Our BlackHer Sheroes of the Week are Dr. Johnnetta Cole and Janice Mathis, Esq. aka “Dr. C” and “Sister ED,” president and chair of the board and executive director of the National Council of Negro Women (NCNW), respectively. Dr. Cole was the first female African-American president of Spelman College serving from 1987 – 1997. She was president of Bennett College from 2002 – 2007. From 2009 – 2017, she was director of the Smithsonian Institution’s National Museum of African Art. Dr. Cole joins NCNW as their 7th National President. Ms. Mathis joined NCNW as executive director in 2016. Previously, she served as vice president for legal affairs for the Rainbow PUSH Coalition led by Reverend Jesse L. Jackson, Sr.
The National Council of Negro Women is the country’s largest civic “organization of organizations” for Black women. They have 200 community-based sections, 78 sections on college campuses and 32 national women’s organizations. They serve over 2 million Black women from Massachusetts to Texas. You do not have to have a college degree to be part of their ranks, unlike other organizations that serve Black women, they are not exclusive.
NCNW was founded in 1935 by Dr. Mary McLeod Bethune. Dr. Cole and Ms. Mathis follow the footsteps of Dr. Dorothy Height, who passed in 2010 after leading the organization for 40 years! She was followed by Dr. Barbara Shaw and subsequently Ingrid Saunders Jones, who served as its president and chair of the board from 2012 – 2018.
According to its leadership, NCNW is “alive, well, and solvent and ready for the future!”
Below is text from a media avail that I attended in early December.
Janice: We’re thrilled to have Dr. Johnnetta Cole as our new president and chair of the board. There are only two colleges in the U.S. serving Black women and she’s led them both. She also served as director of the Smithsonian Institution’s National Museum of African Art.
Before we hear her vision for NCNW, I’d like to share more about NCNW’s program priorities for the year.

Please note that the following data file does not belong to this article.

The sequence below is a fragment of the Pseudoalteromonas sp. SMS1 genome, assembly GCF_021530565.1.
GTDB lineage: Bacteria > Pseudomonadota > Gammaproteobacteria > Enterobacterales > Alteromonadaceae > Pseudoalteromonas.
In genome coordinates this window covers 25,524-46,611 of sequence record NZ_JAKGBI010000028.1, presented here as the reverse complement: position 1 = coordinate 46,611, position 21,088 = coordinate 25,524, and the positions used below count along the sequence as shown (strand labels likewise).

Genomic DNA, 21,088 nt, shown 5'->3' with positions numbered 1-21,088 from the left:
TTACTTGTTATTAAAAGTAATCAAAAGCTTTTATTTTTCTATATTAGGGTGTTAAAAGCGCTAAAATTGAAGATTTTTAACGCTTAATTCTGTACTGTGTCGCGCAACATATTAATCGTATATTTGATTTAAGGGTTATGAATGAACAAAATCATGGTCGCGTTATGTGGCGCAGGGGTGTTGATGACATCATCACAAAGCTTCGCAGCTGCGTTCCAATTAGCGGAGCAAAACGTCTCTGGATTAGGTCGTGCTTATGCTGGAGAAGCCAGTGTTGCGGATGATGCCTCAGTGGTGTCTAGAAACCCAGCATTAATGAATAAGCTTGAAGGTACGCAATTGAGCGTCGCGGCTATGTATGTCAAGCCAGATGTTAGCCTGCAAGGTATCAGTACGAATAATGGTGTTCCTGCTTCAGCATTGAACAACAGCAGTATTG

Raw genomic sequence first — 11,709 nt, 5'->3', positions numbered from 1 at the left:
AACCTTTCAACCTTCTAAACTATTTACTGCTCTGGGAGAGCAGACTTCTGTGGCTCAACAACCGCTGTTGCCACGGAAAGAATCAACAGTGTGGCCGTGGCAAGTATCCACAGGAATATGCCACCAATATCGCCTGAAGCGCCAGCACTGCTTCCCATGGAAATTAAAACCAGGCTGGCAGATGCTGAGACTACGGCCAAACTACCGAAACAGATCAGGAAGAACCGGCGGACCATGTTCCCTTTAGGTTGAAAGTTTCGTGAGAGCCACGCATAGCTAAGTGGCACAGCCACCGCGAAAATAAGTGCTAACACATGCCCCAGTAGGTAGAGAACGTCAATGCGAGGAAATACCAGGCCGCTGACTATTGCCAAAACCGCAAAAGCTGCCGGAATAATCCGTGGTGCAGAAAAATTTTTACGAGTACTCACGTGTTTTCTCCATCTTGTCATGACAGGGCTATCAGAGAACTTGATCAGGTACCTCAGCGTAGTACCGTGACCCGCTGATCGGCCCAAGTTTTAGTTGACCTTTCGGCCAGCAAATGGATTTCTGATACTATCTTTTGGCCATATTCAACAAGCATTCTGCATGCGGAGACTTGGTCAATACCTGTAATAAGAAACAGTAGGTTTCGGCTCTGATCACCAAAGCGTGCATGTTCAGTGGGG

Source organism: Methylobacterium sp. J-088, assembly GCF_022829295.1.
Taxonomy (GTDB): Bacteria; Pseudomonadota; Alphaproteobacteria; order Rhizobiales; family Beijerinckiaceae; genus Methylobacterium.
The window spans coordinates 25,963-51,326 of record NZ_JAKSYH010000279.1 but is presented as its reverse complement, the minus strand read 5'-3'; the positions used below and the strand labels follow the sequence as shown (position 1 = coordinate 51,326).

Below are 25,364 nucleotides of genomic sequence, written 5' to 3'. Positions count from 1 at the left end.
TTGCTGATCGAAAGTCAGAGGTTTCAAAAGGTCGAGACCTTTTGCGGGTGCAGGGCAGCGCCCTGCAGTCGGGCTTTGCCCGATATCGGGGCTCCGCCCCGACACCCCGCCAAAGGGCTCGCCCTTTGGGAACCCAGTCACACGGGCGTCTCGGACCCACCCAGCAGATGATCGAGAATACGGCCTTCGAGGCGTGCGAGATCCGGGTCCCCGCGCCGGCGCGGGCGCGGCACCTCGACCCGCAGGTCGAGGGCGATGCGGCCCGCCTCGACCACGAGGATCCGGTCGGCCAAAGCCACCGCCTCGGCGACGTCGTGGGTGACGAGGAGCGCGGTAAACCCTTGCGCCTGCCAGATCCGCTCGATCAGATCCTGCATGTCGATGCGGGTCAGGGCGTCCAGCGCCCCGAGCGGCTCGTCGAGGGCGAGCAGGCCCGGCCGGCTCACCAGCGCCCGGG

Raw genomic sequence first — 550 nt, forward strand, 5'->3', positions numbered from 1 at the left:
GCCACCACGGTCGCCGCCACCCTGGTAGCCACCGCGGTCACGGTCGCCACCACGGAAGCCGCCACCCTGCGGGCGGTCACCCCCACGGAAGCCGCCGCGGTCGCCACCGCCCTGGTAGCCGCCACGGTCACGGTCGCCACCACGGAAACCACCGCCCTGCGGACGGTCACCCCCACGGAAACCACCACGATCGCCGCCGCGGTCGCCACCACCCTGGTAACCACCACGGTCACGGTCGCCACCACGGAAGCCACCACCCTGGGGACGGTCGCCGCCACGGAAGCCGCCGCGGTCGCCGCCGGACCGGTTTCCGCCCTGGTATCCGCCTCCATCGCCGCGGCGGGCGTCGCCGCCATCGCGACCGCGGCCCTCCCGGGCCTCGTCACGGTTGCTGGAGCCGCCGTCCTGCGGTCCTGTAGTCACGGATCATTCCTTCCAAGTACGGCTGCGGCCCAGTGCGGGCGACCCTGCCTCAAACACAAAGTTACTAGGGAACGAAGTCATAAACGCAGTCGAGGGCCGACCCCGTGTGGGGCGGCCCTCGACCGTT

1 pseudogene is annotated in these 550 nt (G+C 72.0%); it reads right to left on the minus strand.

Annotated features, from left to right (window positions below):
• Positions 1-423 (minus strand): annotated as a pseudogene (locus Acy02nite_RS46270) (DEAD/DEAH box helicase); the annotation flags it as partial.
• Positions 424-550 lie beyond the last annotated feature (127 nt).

First, we promote education with a special focus on science, technology, engineering, and math—STEAM.
Second, we promote entrepreneurship and encourage Black women to become business owners. In 2018, we provided training and counseling via free webinars to over 15K women and we awarded $5K to aspiring entrepreneurs at the first Millennial Entrepreneurs (ME!) Pitch Competition during our national conference on November 9, 2018.
Third, we educate women about good health and HIV/AIDS prevention. We are happy to note that Black women’s rates of HIV infection are down.
Fourth, while we don’t have lobbyists in Washington, D.C., we work with our membership to enhance our civic engagement and advocate for public policies that promote our values. For example, we helped secure a $58 million appropriation for Clean Water for Flint. We also worked to expand the Child Tax Credit and make it refundable so that more taxpayers can access it. Our other policy priorities include passing sensible gun legislation, expanding internet access and protecting our privacy on the internet. In 2016, approximately 39 percent of children ages 3 – 18 didn’t have internet access at home.
Now, I’d like to introduce you to a woman who needs no introduction – Dr. Johnnetta Cole.
Dr. Cole: Thank you, Sister ED!
I grew up in Jacksonville, Florida and one of my uncles was fond of saying, “You can’t know where you’re going if you don’t know where you’ve been.”
It is an immense privilege to walk into a leadership role in any organization but especially this one. NCNW knows her history and her story! The organization was founded by Dr. Mary McLeod Bethune in 1935. I am proud to say that Dr. Bethune was one of my mentors. The organization was also led by the inimitable Dr. Dorothy Irene Height for 50 years!
I’m honored to become the board chair and 7th National President.
While you’ll want to know my vision for the future of NCNW, I’d prefer to spend my early days learning, observing and participating before speaking.
But to run for this office and get elected, I had to say something.
So, I’ll share a few thoughts.
NCNW will celebrate her 85th anniversary in 2020. In my view, an organization that has survived since 1935 doesn’t need a lot of change. However, we are going to modernize the way that we communicate.
First, I’d like to see NCNW become even more intergenerational.
While you cannot only be an organization of “youngins”, one of NCNW’s strengths is that it’s an organization of organizations committed to intergenerational social activism. We’ll invite more young people in.
Second, we’ve worked on civil and gender rights for over eight decades. But we haven’t always been at the table where we need to be.
Going forward, NCNW will be at all the tables we can be at when social issues are at hand. As Congresswoman Shirley Chisholm was fond of saying, “If they don’t give you a seat at the table, bring a folding chair”!
I’ll close by saying this. As Black women, our challenges are severe, but our opportunities to address these challenges are also immense.
And as Dr. Bethune said, “If we have the courage and tenacity of our forbearers who stood firmly like a rock against the lash of slavery, we shall find a way to do for our day what they did for theirs.”
To learn more about NCNW and become a member, visit http://ncnw.org/members/join.